Emulsifiers are in many of the processed foods we buy. They are added to the foods to enhance texture and extend shelf life. Animal and human studies find that some emulsifiers (e.g., soy lecithin, carrageenan, polysorbate-80) can promote gut inflammation and alter the gut microbiome in a negative or harmful way. Recent research adds to this list the common emulsifier carboxymethylcellulose (CMC), also known as cellulose gum.
A small study randomly assigned 16 healthy adults to either an emulsifier-free diet or an identical diet with added 15 g per day of CMC for 11 days. No one knew what diet they were eating, and for those 11 days the participants were inpatient - thus no chance for cheating or altering the diet. Extensive testing (even biopsies on day 1 and 11!) was done before, during, and after the study. The Univ. of Pennsylvania researchers found that CMC resulted in several harmful changes, including a negative effect on the gut microbiome (microbial community of bacteria, viruses, fungi).
Results: The researchers found that CMC increased abdominal discomfort after meals, disturbed the gut microbial community and reduced its diversity (not good!). It resulted in reductions of short-chain fatty acids and free amino acids (thus impacted how nutrients are absorbed). One of the beneficial microbes associated with good health, and that was reduced in number was Faecalibacterium prausnitzii.
Two of the subjects who had CMC in their foods had increased microbial "encroachment into the normally sterile inner mucus layer" of the gut, which is a central feature of chronic inflammation diseases (e.g., IBD, type 2 diabetes). They also had large "alterations in microbiota composition". This means that there is variation in how people respond to the emulsifier CMC, with some people more sensitive than others.
The scary part is that the intestinal changes happened after just 11 days with a daily intake of 15 g of CMC - a dose that is approximately the total emulsifier consumption for a person whose diet is largely highly processed food. Yes, that is many of us eating a Western style diet (e.g., highly processed foods, and low in fiber, fresh fruits, vegetables, and whole grains). The scientists believe that long-term consumption of emulsifiers, because they result in gut microbial disruption and inflammation, are contributing to chronic diseases.
Bottom line: Read the ingredients list on food labels. Try to avoid foods that have ingredients listed that you wouldn't normally have in your kitchen. That means soy lecithin, CMC, cellulose gum, carrageenan, artificial colors. Even "natural flavors" (which are laboratory concoctions) should be avoided as much as possible.
From Medical Xpress: Ubiquitous food additive alters human microbiota and intestinal environment
New clinical research indicates that a widely used food additive, carboxymethylcellulose, alters the intestinal environment of healthy persons, perturbing levels of beneficial bacteria and nutrients. These findings, published in Gastroenterology, demonstrate the need for further study of the long-term impacts of this food additive on health.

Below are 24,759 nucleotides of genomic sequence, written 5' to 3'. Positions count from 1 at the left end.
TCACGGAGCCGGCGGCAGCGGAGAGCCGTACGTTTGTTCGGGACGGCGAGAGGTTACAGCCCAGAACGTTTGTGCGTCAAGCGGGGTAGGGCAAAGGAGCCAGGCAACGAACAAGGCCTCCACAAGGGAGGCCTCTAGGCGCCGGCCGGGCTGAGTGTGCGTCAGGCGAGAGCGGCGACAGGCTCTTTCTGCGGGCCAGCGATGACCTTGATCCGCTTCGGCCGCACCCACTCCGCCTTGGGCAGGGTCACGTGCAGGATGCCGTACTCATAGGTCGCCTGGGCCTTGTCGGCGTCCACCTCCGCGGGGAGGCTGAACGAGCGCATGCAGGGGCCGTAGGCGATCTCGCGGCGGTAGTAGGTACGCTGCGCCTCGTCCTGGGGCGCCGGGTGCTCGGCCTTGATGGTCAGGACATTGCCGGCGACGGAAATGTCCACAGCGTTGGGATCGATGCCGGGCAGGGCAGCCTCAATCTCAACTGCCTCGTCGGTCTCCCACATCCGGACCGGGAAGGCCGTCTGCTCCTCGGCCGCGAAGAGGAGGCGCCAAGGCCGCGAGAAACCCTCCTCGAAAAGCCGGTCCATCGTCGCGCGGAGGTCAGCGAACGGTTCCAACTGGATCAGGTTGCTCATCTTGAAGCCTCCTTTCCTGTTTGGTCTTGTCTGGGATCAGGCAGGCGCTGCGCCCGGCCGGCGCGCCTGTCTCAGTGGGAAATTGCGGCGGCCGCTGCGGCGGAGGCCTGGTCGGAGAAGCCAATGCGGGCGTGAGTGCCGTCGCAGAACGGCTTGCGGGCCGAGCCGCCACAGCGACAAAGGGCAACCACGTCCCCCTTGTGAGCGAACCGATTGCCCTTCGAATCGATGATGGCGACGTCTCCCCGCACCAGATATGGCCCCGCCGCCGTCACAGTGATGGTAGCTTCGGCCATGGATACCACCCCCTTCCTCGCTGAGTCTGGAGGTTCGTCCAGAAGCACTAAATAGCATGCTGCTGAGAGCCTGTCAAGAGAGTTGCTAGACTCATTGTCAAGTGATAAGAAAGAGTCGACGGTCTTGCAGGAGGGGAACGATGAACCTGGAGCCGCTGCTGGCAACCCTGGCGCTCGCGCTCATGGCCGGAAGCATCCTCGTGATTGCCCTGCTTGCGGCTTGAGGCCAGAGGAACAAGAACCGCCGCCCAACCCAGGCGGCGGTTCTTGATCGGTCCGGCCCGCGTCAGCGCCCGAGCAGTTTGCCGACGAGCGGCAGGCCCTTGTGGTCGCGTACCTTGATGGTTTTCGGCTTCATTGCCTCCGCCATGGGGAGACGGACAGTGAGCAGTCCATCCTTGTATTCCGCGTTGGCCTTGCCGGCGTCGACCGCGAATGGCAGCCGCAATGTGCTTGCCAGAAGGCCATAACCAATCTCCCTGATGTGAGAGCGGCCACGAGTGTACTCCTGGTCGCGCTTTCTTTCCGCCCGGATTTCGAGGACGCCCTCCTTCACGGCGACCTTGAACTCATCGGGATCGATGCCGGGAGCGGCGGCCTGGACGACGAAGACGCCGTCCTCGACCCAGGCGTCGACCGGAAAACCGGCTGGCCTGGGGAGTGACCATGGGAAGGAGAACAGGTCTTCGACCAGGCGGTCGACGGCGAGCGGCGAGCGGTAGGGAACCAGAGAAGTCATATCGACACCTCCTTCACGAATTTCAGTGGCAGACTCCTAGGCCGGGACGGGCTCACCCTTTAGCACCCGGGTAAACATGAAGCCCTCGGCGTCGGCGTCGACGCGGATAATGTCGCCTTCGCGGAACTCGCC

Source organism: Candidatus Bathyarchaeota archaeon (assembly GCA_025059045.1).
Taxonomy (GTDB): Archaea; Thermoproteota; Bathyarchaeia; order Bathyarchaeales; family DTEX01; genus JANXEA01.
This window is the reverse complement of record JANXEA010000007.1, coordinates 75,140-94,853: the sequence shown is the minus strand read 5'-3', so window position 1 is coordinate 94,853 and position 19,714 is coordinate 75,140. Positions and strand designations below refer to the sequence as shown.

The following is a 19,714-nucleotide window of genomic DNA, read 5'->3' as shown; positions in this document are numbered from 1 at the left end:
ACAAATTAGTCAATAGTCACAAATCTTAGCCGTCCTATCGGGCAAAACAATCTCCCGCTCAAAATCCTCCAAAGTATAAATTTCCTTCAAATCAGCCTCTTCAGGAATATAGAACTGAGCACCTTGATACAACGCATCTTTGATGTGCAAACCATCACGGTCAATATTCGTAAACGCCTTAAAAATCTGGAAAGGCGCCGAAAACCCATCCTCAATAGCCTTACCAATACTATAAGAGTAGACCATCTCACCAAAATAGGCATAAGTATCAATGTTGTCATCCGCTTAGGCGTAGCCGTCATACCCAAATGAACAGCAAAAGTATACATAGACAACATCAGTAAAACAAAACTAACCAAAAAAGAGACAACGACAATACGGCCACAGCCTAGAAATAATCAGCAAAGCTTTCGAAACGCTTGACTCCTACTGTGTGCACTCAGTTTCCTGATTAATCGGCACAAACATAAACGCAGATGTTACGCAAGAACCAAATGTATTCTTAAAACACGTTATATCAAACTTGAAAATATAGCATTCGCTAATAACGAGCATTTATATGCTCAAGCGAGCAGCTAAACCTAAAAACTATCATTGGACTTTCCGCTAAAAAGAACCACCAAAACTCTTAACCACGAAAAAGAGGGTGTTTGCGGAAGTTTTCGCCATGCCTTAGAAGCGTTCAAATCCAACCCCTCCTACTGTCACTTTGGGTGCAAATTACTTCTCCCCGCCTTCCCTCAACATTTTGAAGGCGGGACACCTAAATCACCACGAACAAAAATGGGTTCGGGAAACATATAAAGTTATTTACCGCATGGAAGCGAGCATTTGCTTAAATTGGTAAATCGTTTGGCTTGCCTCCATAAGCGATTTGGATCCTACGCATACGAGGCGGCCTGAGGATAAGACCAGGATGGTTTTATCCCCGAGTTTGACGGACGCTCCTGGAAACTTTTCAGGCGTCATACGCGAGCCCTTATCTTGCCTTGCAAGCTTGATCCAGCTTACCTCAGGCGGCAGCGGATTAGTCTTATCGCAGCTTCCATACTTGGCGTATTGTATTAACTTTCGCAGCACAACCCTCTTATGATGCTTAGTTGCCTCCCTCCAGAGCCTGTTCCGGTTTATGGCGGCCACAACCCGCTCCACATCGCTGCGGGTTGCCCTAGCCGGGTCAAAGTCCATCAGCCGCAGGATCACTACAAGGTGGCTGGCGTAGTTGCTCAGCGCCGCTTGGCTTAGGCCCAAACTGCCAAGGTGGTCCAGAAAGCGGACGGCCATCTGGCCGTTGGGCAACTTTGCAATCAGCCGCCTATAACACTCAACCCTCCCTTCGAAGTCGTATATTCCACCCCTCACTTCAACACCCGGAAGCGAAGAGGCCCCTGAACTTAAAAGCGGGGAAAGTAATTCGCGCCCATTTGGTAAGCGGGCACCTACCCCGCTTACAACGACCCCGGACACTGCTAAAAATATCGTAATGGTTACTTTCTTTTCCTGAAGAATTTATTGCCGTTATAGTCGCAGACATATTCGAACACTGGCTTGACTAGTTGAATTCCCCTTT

The research was led by a collaborative team of scientists from Georgia State University's Institute for Biomedical Sciences, INSERM (France) and the University of Pennsylvania. Key contributions also came from researchers at Penn State University and Max Planck Institute (Germany).
Carboxymethylcellulose (CMC) is a synthetic member of a widely used class of food additives, termed emulsifiers, which are added to many processed foods to enhance texture and promote shelf life. CMC has not been extensively tested in humans but has been increasingly used in processed foods since the 1960s. It had long been assumed that CMC was safe to ingest because it is eliminated in the feces without being absorbed. However, increasing appreciation of the health benefits provided by bacteria that normally live in the colon, and thus would interact with non-absorbed additives, has led scientists to challenge this assumption. Experiments in mice found that CMC, and some other emulsifiers, altered gut bacteria resulting in more severe disease in a range of chronic inflammatory conditions, including colitis, metabolic syndrome and colon cancer. However, the extent to which such results are applicable to humans had not been previously investigated.
The team performed a randomized controlled-feeding study in healthy volunteers. Participants, housed at the study site, consumed an additive-free diet or an identical diet supplemented with carboxymethylcellulose (CMC). Because the diseases CMC promotes in mice take years to arise in humans, the researchers focused here on intestinal bacteria and metabolites. They found that CMC consumption changed the make-up of bacteria populating the colon, reducing select species. Furthermore, fecal samples from CMC-treated participants displayed a stark depletion of beneficial metabolites that are thought to normally maintain a healthy colon.
Lastly, the researchers performed colonoscopies on subjects at the beginning and end of the study and noticed that a subset of subjects consuming CMC displayed gut bacteria encroaching into the mucus, which has previously been observed to be a feature of inflammatory bowel diseases and type 2 diabetes. Thus, while CMC consumption did not result in any disease per se in this two week study, collectively the results support the conclusions of animal studies that long-term consumption of this additive might promote chronic inflammatory diseases. Therefore, further studies of this additive are warranted.